David Huerta wrote “Ayotzinapa” on November 2, 2014, “in anger, outrage, and horror.” It has already formed an installation at the Oaxaca Museum of Contemporary Art, been printed by Juan Nicanor Pascoe’s letterpress, and been read and excerpted in protest banners from Berlin to Xalapa. When I read it two weeks ago, I realised there was a very practical way for Asymptote, as a journal of international literature, to communicate Mexico’s rallying cry for change and justice in multiple languages. Juana Adcock’s English translation was the first in a chain that now stretches from Mexico to Scotland, China, Romania, Israel, Indonesia, Brazil, Greece, and beyond. Asymptote’s global “Ayotzinapa” has become a poetic event, an audible coming-together, which is one constructive way of responsibly renewing the word Ayotzinapa, as Valeria Luiselli suggests we must do in her introduction to the poem. All of the translations begin with the same, untouched word, Ayotzinapa; like David, all of our translators took pains to get across—rephrasing the Greek poet C. P. Cavafy—what these Ayotzinapas mean.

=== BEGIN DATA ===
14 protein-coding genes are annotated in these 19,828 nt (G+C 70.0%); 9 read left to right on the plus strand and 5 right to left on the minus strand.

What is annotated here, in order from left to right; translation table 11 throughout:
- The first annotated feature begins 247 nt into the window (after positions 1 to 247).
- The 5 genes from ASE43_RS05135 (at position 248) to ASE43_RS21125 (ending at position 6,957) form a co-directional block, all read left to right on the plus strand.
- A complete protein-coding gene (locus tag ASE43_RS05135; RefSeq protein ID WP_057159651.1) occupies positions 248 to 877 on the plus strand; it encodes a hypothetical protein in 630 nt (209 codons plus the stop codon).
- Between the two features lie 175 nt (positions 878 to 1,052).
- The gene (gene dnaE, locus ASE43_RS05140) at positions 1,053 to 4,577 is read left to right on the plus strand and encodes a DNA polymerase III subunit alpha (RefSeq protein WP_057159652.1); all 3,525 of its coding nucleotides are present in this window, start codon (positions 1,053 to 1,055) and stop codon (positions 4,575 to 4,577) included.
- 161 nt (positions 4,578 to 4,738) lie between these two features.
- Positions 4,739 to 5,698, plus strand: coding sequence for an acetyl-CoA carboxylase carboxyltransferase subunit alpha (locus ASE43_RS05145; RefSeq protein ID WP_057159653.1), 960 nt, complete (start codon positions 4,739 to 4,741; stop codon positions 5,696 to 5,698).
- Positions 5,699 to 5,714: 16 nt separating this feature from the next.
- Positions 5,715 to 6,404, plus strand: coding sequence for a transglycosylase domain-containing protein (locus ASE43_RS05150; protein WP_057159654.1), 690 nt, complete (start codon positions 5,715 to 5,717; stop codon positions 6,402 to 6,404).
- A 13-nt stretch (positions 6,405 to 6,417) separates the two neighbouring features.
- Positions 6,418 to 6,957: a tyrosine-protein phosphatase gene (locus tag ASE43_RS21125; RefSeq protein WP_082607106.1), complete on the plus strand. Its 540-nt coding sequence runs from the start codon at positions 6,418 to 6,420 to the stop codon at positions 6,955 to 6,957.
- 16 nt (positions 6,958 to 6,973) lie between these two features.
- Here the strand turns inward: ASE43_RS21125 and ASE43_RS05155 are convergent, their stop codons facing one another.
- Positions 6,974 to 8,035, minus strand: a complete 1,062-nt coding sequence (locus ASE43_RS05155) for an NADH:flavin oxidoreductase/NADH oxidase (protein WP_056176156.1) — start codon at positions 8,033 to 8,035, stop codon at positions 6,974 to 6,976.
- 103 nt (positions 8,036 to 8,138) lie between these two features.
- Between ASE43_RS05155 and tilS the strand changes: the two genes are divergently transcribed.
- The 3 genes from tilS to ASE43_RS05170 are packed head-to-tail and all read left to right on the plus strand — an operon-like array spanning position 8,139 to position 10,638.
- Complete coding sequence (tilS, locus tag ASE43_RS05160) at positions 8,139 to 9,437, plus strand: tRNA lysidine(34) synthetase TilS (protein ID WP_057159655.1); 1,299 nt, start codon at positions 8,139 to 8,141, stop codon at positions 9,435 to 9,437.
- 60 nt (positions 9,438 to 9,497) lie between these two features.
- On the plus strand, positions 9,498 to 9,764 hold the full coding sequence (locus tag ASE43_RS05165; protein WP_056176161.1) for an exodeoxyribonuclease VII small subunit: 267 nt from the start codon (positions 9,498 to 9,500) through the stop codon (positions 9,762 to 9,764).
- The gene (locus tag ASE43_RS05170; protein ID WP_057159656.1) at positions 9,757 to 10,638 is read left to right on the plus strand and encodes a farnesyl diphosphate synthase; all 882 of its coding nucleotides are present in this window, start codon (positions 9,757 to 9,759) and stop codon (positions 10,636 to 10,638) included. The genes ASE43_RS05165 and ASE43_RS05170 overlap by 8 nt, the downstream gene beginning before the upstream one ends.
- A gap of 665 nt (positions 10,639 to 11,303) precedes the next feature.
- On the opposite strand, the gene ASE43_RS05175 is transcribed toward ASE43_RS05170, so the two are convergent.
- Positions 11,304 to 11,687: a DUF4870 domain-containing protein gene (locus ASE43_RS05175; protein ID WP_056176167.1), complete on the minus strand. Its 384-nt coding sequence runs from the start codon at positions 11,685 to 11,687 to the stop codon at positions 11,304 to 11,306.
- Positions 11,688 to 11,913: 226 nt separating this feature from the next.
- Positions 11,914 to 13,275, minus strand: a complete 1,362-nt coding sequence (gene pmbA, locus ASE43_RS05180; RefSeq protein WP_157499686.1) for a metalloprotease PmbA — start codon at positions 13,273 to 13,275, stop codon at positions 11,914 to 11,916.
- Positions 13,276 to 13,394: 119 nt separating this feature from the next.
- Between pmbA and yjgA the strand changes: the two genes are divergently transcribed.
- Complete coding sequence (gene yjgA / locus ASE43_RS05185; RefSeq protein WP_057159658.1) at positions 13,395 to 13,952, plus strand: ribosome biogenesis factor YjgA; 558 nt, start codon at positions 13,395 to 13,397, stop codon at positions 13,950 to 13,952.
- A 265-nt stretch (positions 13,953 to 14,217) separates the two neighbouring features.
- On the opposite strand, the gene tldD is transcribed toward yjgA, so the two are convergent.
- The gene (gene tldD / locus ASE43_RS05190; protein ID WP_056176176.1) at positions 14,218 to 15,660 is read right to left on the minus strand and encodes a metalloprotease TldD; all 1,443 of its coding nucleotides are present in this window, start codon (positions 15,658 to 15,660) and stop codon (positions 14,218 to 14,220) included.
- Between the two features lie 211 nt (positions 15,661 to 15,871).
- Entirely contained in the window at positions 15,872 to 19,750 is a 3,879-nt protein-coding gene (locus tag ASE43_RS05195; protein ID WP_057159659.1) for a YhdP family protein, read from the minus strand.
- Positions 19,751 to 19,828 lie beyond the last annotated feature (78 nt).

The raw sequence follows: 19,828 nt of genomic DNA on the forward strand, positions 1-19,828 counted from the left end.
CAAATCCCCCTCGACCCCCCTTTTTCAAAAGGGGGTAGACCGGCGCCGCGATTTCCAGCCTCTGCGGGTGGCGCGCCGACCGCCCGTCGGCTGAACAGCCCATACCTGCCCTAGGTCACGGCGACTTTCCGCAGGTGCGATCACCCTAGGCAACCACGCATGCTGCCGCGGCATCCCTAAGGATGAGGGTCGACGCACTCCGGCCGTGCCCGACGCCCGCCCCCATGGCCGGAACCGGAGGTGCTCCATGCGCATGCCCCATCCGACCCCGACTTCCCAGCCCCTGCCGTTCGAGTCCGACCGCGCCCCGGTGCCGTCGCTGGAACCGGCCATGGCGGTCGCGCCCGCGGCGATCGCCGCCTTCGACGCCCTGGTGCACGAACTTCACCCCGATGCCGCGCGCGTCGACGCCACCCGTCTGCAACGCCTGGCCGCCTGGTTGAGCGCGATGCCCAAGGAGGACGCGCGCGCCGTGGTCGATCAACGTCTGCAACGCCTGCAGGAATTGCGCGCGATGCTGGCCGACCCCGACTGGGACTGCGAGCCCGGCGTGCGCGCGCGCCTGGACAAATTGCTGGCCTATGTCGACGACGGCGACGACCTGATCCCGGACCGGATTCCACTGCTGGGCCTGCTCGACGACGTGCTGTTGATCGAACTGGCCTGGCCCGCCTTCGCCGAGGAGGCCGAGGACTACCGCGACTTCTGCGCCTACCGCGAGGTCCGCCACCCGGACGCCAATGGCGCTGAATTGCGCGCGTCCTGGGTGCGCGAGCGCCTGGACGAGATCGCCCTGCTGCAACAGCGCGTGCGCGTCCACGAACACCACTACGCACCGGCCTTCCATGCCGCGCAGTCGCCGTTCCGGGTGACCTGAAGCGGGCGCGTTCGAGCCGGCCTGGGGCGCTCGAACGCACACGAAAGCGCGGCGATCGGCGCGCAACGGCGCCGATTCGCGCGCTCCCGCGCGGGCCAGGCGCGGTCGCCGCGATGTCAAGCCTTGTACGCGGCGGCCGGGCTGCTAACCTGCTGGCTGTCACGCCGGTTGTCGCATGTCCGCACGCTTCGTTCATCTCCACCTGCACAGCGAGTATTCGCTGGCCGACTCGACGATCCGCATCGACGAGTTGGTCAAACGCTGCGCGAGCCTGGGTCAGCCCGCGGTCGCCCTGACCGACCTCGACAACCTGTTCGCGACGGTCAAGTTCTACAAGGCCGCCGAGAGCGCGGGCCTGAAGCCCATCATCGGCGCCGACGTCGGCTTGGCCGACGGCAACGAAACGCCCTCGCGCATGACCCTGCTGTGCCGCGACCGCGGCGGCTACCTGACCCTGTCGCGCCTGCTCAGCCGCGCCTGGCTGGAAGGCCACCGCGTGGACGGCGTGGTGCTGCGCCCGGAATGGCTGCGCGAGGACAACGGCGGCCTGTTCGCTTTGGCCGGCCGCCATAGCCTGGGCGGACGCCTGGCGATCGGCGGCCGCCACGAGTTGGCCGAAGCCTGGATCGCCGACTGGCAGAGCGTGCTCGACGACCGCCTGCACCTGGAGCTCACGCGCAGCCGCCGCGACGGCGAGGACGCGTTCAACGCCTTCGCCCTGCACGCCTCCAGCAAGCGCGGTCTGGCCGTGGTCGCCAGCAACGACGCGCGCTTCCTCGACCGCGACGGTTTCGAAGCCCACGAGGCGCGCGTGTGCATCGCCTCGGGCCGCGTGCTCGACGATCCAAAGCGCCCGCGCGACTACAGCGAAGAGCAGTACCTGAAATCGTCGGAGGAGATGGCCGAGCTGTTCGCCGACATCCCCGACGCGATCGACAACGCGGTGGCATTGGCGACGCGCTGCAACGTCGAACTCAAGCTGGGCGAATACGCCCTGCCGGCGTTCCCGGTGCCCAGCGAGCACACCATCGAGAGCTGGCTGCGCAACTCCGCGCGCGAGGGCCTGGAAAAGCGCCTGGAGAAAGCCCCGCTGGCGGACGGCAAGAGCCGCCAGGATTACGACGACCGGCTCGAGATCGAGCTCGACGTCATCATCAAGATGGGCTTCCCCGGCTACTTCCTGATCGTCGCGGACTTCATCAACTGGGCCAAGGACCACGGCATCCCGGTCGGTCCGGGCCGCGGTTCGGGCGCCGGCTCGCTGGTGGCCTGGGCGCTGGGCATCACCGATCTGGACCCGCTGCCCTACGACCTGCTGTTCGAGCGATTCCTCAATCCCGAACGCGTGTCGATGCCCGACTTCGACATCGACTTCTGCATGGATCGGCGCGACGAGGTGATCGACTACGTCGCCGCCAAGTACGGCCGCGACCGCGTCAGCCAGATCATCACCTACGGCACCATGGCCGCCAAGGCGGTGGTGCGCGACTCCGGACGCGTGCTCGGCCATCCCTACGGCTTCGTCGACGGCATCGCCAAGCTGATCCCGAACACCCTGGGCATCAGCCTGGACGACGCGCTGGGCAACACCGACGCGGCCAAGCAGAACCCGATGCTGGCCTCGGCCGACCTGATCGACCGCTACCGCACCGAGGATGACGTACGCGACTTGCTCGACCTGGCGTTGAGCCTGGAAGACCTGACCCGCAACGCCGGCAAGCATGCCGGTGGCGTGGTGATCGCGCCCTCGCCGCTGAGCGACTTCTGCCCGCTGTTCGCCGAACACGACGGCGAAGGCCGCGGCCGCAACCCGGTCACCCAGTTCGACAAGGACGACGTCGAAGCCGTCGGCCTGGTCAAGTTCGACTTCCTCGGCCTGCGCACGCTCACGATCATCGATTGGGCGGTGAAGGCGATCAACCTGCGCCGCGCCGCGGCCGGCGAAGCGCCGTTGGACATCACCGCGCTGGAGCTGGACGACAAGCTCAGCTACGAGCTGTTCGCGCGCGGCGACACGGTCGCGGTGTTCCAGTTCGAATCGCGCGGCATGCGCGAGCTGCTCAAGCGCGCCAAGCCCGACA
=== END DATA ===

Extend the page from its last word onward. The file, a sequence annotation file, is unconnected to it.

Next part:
Below you can read and listen to David Huerta’s original Spanish-language poem. You can also use the drop-down menu like a map to read translations of his poem in 20 languages. Listen, too, to our translators’ audio recordings, and particularly to their pronunciation of the unchanged title, “Ayotzinapa.” Above all, this global translation is about resisting the state of speechlessness that is easy to fall into when what you are witnessing is beyond imagination; about learning how to say Ayotzinapa; about stopping the word Ayotzinapa from being a strange, unrelated Mexican sound. #WeAreAllAyotzinapa #WritersWithAyotzinapa — Sophie Hughes, Editor-at-large, Mexico